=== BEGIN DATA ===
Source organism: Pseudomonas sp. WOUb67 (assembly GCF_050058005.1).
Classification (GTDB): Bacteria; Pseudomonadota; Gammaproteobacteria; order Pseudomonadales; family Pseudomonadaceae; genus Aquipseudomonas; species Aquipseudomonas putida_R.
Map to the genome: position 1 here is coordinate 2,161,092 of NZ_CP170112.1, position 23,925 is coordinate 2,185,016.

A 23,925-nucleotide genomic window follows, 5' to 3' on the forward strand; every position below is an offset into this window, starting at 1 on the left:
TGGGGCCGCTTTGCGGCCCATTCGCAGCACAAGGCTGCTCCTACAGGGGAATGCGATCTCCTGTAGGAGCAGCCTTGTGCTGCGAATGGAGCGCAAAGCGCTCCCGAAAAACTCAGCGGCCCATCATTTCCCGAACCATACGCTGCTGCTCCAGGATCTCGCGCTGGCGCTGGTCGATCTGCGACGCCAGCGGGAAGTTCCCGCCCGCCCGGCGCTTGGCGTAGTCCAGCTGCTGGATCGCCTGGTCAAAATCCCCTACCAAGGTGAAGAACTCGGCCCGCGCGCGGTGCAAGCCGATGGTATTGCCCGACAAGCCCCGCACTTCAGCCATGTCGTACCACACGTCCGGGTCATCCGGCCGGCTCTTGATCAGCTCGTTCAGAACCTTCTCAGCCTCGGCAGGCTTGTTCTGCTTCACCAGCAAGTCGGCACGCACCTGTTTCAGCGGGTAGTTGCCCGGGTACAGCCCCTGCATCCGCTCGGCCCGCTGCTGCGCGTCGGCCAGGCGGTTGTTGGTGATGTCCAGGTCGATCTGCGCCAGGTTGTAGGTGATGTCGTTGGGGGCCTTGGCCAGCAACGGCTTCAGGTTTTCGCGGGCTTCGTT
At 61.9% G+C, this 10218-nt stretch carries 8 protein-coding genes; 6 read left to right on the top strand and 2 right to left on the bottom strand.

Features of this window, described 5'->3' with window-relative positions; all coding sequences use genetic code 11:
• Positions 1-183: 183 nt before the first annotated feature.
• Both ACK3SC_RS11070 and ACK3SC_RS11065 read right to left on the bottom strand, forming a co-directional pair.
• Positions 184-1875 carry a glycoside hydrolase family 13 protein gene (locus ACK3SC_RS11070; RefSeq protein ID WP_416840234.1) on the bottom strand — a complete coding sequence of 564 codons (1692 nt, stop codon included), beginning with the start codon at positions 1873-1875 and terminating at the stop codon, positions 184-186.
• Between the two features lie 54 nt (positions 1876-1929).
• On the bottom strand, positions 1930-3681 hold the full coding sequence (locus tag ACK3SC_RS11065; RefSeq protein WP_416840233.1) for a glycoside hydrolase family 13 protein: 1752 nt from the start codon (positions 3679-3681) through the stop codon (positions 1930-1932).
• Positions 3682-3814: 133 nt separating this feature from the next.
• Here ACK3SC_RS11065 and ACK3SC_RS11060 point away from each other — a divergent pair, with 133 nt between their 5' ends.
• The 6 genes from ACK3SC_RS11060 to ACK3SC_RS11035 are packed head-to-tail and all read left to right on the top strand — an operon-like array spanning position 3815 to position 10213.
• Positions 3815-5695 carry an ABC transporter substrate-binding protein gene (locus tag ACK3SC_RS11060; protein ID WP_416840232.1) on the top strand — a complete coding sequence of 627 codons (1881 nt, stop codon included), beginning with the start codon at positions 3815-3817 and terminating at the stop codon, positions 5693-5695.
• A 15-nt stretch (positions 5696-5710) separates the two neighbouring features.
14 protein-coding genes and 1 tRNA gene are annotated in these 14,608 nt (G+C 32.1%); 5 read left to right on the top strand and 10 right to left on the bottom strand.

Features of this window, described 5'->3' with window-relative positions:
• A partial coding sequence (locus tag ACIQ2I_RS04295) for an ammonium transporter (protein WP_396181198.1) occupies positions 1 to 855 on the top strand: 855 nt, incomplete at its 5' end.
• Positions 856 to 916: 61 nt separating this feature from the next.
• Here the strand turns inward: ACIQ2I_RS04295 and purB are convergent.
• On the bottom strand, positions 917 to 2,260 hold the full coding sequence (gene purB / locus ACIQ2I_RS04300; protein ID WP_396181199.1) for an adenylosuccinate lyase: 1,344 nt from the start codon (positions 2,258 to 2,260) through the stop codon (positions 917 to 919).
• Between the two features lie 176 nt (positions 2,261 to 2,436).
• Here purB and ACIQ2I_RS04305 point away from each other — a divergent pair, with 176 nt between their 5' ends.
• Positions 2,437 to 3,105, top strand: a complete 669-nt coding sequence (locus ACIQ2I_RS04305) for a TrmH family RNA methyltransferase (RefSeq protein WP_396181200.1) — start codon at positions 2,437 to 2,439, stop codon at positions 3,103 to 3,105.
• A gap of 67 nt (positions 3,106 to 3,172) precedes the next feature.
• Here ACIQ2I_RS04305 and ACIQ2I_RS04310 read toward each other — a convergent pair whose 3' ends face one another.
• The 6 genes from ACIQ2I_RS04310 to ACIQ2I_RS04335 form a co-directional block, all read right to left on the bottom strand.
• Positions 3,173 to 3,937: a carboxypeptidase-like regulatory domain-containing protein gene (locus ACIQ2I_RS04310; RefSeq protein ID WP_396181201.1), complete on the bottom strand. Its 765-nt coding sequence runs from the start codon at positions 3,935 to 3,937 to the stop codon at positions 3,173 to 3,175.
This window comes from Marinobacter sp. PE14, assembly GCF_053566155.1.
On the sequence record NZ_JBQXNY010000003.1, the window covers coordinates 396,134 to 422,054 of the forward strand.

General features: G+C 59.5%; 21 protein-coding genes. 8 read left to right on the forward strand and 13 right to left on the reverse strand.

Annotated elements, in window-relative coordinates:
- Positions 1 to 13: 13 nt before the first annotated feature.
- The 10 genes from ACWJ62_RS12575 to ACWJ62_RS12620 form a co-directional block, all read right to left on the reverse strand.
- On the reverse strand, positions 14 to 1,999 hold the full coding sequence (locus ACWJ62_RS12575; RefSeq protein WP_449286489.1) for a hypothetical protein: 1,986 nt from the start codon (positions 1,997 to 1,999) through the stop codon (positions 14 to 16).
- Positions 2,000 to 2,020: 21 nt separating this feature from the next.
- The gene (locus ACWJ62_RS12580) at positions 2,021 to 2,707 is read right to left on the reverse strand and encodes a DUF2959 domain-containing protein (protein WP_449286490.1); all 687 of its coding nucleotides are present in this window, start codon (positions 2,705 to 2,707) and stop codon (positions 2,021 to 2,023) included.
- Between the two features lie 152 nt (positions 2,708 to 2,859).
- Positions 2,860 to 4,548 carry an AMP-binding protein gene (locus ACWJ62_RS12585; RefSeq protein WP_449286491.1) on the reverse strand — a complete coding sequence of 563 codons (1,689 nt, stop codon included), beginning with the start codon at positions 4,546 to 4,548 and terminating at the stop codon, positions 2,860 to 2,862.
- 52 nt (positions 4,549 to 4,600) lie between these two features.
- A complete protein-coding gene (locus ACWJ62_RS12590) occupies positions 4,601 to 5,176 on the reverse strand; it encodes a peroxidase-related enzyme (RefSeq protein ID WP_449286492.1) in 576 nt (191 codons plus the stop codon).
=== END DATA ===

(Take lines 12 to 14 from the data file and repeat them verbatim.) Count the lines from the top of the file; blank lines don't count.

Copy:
• On the bottom strand, positions 1930-3681 hold the full coding sequence (locus tag ACK3SC_RS11065; RefSeq protein WP_416840233.1) for a glycoside hydrolase family 13 protein: 1752 nt from the start codon (positions 3679-3681) through the stop codon (positions 1930-1932).
• Positions 3682-3814: 133 nt separating this feature from the next.
• Here ACK3SC_RS11065 and ACK3SC_RS11060 point away from each other — a divergent pair, with 133 nt between their 5' ends.